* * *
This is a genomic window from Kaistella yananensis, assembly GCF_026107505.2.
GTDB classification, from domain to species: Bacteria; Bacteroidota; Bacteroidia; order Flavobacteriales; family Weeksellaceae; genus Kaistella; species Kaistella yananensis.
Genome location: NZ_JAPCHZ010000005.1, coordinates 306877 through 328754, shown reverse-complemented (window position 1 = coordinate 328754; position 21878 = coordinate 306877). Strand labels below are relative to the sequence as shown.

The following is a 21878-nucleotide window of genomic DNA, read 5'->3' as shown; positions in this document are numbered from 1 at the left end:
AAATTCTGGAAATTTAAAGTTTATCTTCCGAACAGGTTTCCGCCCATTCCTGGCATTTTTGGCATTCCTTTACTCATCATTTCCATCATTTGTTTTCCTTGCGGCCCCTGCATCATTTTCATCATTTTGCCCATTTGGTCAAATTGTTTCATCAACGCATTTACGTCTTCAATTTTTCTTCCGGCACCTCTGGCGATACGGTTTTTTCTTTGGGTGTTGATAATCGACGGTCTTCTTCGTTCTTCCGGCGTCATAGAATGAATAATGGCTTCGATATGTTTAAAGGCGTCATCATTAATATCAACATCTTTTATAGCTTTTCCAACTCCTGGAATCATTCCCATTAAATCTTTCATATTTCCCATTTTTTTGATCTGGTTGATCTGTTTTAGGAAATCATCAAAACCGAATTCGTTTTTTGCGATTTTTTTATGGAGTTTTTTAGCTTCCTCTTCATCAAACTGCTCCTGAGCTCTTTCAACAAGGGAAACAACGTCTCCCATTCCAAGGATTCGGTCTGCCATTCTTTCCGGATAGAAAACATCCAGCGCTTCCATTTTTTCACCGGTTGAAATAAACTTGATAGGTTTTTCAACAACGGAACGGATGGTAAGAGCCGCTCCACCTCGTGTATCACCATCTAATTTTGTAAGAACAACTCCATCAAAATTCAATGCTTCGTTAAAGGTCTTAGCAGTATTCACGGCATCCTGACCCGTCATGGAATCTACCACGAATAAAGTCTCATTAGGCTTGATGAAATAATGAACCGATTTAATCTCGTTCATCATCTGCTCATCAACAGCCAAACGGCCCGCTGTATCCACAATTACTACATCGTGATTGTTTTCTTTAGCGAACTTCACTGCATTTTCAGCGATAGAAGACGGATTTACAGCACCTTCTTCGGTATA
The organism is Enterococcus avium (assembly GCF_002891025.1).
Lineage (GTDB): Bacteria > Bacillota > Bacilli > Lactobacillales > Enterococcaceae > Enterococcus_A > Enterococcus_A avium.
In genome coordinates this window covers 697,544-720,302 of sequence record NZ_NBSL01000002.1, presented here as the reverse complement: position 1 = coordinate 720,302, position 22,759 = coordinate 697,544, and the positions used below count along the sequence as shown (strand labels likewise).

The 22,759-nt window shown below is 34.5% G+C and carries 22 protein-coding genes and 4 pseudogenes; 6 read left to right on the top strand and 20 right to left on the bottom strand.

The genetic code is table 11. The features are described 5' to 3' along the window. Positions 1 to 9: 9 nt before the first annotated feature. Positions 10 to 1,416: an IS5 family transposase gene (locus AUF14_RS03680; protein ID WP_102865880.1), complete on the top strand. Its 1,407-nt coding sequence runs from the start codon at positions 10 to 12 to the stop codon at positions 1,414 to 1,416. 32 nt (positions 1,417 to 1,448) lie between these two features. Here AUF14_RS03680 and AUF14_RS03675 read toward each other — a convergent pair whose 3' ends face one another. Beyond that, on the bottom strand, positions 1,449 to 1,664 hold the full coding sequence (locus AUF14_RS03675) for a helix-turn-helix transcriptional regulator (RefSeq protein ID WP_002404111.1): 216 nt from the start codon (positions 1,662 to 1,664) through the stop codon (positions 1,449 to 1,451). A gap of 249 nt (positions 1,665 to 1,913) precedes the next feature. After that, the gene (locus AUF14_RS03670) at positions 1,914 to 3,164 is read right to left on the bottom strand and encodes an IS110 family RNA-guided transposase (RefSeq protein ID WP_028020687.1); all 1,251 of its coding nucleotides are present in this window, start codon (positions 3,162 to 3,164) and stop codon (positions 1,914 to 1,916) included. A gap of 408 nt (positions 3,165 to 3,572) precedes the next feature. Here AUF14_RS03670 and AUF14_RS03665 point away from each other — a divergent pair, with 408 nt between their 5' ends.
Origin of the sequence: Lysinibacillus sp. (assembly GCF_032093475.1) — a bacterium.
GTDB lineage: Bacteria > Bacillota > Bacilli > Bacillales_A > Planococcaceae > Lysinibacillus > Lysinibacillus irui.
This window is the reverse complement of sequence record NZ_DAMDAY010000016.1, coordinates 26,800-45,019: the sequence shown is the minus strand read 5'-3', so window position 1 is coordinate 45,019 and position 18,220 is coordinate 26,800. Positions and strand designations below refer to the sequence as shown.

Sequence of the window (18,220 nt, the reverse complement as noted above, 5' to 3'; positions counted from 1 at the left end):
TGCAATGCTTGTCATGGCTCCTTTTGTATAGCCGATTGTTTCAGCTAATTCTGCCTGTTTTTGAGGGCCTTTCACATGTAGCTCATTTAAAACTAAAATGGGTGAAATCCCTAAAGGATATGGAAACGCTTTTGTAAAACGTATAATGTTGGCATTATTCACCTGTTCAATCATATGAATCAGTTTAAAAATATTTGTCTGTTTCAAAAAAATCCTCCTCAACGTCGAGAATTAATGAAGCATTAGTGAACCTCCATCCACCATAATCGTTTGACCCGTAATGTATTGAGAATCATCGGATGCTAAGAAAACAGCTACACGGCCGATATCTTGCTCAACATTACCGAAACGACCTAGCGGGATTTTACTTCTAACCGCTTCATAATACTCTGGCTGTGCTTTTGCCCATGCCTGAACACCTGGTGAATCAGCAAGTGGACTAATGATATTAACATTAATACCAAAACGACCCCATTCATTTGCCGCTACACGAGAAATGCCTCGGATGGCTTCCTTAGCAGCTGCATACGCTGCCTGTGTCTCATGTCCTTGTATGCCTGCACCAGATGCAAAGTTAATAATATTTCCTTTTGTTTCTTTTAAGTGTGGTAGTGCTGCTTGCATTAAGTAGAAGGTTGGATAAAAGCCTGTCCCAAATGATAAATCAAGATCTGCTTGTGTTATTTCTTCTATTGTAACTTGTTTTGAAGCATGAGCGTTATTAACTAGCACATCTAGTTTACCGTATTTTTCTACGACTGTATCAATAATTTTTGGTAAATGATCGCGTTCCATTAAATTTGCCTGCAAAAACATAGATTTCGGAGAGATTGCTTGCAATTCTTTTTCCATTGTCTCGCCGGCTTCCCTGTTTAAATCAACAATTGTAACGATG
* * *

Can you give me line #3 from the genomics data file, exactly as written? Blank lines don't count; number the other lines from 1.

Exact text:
Genome location: NZ_JAPCHZ010000005.1, coordinates 306877 through 328754, shown reverse-complemented (window position 1 = coordinate 328754; position 21878 = coordinate 306877). Strand labels below are relative to the sequence as shown.